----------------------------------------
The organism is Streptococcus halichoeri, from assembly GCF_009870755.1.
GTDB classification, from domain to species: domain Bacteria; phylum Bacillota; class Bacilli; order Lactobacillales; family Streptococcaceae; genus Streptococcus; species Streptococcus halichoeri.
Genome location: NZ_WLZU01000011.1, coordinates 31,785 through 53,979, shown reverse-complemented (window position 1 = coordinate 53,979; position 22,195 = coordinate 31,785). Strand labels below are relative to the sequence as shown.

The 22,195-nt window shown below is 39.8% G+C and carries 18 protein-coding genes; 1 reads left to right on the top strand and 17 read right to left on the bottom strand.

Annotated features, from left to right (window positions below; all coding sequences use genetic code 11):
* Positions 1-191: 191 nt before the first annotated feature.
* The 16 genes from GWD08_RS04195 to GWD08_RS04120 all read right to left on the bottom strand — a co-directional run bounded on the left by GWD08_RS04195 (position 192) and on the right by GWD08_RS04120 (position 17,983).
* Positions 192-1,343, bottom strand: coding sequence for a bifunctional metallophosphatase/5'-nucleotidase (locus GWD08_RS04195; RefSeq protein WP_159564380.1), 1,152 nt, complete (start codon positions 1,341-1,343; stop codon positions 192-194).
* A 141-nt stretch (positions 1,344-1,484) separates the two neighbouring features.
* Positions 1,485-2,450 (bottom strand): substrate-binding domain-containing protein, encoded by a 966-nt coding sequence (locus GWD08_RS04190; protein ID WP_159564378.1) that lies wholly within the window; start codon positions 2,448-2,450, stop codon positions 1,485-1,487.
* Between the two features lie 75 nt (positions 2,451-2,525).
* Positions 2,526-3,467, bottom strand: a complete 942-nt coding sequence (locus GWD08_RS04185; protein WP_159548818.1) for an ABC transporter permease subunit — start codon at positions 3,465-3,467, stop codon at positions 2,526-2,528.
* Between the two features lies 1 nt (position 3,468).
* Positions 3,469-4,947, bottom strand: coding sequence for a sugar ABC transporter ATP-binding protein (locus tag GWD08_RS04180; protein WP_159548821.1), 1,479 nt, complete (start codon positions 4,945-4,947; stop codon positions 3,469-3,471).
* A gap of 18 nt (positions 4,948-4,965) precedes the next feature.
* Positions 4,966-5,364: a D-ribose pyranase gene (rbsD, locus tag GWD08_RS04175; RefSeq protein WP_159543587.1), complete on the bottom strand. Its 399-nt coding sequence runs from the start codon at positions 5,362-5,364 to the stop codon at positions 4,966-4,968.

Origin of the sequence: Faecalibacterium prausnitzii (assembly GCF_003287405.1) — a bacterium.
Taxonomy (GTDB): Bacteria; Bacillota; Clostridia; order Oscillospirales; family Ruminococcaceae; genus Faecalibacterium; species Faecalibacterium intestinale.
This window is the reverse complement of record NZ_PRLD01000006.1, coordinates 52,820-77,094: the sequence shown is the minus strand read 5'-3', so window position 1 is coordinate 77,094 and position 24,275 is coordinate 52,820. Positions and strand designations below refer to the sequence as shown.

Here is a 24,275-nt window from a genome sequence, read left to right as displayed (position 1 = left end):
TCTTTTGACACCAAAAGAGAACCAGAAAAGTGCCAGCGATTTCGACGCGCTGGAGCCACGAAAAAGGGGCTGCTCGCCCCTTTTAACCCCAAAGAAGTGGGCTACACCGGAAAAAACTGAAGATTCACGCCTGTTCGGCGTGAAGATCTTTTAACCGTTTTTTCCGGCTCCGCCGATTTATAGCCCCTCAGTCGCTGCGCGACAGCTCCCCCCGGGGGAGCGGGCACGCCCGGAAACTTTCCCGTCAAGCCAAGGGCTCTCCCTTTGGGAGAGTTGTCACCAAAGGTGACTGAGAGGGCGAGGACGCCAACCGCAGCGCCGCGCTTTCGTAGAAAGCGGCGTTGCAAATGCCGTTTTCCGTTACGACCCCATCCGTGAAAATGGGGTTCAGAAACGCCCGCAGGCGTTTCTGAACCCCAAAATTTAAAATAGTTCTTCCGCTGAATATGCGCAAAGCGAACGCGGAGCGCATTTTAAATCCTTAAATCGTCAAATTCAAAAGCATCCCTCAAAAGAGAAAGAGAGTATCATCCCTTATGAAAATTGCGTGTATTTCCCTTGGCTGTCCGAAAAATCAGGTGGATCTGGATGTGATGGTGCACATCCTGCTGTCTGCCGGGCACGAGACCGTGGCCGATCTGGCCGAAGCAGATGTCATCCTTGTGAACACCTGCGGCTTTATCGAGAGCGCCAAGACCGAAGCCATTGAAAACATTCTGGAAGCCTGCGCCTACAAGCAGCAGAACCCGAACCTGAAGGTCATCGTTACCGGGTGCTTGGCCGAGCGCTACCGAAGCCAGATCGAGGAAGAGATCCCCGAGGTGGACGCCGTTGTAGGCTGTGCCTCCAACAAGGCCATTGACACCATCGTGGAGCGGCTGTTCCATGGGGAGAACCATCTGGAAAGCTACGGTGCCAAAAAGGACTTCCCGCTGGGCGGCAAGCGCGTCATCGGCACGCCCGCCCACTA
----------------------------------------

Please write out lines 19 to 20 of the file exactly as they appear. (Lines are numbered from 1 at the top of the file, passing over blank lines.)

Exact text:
This window is the reverse complement of record NZ_PRLD01000006.1, coordinates 52,820-77,094: the sequence shown is the minus strand read 5'-3', so window position 1 is coordinate 77,094 and position 24,275 is coordinate 52,820. Positions and strand designations below refer to the sequence as shown.

Here is a 24,275-nt window from a genome sequence, read left to right as displayed (position 1 = left end):